US pensions struggle to define infra

A recent joint study by Harvard University and Hastings Funds Management has found that the $14tn US pension sector values infrastructure for its “defensive” aspects.

In a series of joint studies, research teams at Harvard University and Melbourne-based Hastings Funds Management have found that the $14 trillion US pension industry lacks a consistent definition for the infrastructure asset class, but is still seeking to increase its allocation to it by as much as 4 percent.

Each pension fund seemed to have its own ideas about what infrastructure included, but the most consistent characteristics US pensions assigned to infrastructure in the study’s survey included: “yielding income which is stable and predictable over the long term”, as well as being “basic”, “necessary”, or “crucial” to the economic functioning of a society. In other words, infrastructure is seen as a secure and defensive investment, according to Allan Wain, an investment team member at Hastings and co-author of the report.

Consequently, US pension funds have been trending towards allocating more of the balance sheet to infrastructure, with increases ranging from 1 percent to 4 percent, Wain told Infrastructure Investor. With an estimated $5 trillion to $10 trillion needed in infrastructure investment worldwide over the next decade, these increasing allocations will be critical to the public good, Wain said.

However, the central finding of the study was that US pensions don’t always include the same things under the heading of infrastructure. Some pensions limited infrastructure to just hard assets like roads or railways that have a direct impact on economic activity, while others also included social projects such as chains of hospitals or more business-like assets such as power plants.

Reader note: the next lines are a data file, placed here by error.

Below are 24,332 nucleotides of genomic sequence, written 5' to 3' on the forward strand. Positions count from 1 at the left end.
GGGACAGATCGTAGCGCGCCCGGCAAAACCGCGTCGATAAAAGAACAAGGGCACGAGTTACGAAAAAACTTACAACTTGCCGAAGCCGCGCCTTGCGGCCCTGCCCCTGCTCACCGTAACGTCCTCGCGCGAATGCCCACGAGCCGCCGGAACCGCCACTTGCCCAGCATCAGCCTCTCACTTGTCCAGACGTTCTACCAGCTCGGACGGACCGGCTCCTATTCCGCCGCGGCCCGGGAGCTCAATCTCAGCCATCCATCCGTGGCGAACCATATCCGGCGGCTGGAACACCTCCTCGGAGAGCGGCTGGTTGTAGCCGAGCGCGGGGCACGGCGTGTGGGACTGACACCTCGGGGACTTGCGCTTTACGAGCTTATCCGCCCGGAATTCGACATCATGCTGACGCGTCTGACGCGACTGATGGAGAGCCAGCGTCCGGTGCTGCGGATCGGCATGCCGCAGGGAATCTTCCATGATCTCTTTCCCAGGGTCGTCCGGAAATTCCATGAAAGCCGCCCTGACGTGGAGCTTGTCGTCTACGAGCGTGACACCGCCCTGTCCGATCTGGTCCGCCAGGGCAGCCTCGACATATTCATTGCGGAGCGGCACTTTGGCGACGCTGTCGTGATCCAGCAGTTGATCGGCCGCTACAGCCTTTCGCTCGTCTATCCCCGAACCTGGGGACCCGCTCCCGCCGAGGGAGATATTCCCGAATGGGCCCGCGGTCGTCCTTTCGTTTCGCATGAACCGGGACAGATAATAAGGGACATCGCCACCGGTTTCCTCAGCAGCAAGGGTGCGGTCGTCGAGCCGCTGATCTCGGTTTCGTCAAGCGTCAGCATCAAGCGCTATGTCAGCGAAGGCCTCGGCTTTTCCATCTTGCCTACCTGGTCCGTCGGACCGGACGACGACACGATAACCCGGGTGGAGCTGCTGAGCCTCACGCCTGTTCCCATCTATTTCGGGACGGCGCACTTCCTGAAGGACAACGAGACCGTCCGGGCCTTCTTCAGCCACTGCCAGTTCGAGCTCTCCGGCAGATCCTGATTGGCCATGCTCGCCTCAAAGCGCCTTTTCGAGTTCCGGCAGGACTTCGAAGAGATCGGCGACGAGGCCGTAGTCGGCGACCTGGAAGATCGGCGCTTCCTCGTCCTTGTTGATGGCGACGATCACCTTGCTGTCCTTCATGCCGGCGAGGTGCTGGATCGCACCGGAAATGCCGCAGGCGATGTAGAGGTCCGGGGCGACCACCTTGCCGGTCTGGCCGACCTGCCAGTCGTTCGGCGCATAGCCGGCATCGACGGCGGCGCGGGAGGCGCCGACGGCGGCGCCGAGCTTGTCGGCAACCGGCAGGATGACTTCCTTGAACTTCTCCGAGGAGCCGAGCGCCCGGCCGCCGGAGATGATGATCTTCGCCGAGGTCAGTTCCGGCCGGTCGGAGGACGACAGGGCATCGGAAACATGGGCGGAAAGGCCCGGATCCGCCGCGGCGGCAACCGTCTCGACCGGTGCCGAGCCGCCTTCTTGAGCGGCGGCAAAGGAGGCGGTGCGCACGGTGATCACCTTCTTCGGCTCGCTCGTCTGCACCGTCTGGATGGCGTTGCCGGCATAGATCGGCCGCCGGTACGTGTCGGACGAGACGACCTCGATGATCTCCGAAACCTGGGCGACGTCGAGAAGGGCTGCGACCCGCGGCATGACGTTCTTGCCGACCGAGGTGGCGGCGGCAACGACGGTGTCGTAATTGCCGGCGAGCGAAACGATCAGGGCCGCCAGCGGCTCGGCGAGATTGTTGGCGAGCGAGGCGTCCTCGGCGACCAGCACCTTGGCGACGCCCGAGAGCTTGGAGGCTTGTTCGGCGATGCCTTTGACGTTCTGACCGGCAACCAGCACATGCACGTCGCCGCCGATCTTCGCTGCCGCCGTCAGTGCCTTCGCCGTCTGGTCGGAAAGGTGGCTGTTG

“Given that there is such a variance, it really impacts how you calculate your asset allocation,” Wain said. “Their allocation to infrastructure may actually be more or less than what they say, depending on what is included.”

Wain continued that the onus was not only on the pension funds themselves, but on infrastructure investors and fund managers to be crystal clear about what they include within the asset class. For example, while Hastings itself may know exactly what “infrastructure” represents by its own definition, the pension funds it approaches can easily read their own definitions into that word without even realising the two parties are talking over each other.

“We as a firm need to be much more disciplined in our communication to institutional investors,” Wain said.

If the infrastructure asset class is not clearly defined, Wain is afraid that institutional investors like US pension funds will come to see the infrastructure sector as below optimal for investment purposes, and may decrease allocations to it.

“Those that have the financial capacity to make a difference will not participate in infrastructure,” he explained. “Instead, they will prefer to stick to sectors that are less important.” He pointed out that Hastings’ joint study with Harvard was a first attempt to achieve some clarity in this area.